The incidents of mental health illness is rising. Currently the statistic quoted is 1 in 4 people will suffer during their lifetime and this is thought to be rising. Community Mental Health Teams are so under resourced they are constantly having to raise the threshold people have to reach to gain access to the service. All too often I hear people in crisis are not getting the support they need.
In the past medication was the cure-all. But people often need therapy to fully understand the underlying problems and to develop management techniques. The government initiative of Improving Access to Psychological Therapies (IAPT) is great. Although it sounds great that I recently heard one service is doubling the number of Psychological Well-being Practitioners (PWP) it’s training, it concerns me that (although these therapies are obviously needed) we’re throwing money at the wrong end of the line.
Surely, prevention would be better than cure? But what’s being done in this respect?
Mental illness develops due to a variety of factors. These include biological, psychological, social and societal factors.
There is controversy about whether we genetically eradicate illness. Finding the genes responsible for mental illness predisposition is a long way off so we do not need to consider this just yet. So, what can we do about the other risk factors?
The World Health Organisation (WHO) published a document in 2004 detailing how prevention of mental health disorders is a public health concern. They found a number of protective factors to avoid developing a mental illness, these included:
- Ethnic minorities integration
- Positive interpersonal interactions
- Social participation
- Social responsibility and tolerance
- Social services
- Social support and community networks
The BBC published an article recently citing a longitudinal study of 10,000 people showing that if children had been involved in scouts or guides they were “15% less likely than other adults to suffer from anxiety or mood disorders.”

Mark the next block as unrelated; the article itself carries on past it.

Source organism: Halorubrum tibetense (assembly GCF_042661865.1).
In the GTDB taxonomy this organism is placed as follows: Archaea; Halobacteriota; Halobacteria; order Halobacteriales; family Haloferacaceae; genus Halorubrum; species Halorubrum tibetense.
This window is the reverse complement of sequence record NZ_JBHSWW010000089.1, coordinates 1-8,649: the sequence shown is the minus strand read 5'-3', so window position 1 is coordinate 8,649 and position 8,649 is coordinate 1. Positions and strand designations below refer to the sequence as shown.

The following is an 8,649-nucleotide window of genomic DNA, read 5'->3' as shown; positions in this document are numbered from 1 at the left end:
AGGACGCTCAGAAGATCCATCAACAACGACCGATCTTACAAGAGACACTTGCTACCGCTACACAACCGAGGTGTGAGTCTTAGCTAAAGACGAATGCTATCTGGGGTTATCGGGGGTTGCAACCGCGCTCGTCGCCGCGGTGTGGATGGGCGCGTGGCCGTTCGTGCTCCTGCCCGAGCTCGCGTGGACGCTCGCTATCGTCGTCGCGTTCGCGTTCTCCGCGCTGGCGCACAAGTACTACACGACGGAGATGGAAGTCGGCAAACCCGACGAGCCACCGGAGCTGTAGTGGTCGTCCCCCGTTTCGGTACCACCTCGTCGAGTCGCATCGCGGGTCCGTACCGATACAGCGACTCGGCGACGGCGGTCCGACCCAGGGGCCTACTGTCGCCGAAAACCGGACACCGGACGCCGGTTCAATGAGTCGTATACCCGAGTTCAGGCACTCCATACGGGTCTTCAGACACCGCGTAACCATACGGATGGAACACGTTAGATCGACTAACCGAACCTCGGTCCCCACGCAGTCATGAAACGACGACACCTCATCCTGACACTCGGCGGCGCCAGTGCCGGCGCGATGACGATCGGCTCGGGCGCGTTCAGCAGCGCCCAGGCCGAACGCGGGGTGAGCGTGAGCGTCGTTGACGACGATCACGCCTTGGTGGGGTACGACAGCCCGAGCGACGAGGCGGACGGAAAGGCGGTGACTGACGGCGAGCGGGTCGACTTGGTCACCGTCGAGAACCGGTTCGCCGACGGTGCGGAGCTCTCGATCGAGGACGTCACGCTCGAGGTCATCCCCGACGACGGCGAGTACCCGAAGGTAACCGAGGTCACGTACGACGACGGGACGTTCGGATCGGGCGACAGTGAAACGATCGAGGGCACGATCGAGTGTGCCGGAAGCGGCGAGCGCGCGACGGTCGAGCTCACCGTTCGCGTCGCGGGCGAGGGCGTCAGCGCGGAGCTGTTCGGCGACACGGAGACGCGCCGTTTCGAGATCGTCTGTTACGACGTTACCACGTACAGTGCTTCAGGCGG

The Scout organisation states that they:
- Offer challenging and unique opportunities
- Enable people to help others and make a positive impact in communities
- Help young people reach their full potential by developing skills including:
- Time management
- Cultural awareness
- First aid
- Help young people to get jobs
- Create an environment to make friends and have fun
- Ensure young people get outdoors
It strikes me that the being involved in scouts or guides covers all the the protective factors quoted in the WHO publication!
There is something unique about the variety of activities and opportunities offered and the environment created by scouts and guides as researchers “didn’t see the same protective effect from, for example, volunteering or from church groups”.
We assume that the “15% less likely to suffer…” is due to the protective factors produced by being involved in scouts of guides, however, it could be that people who are less susceptible, choose to be involved. There may be no way of knowing which way round the relationship is but I’d say there’s no harm in joining, it sounds like a lot of fun and the opportunity to gain skills and experience will definitely be of benefit to any young person.
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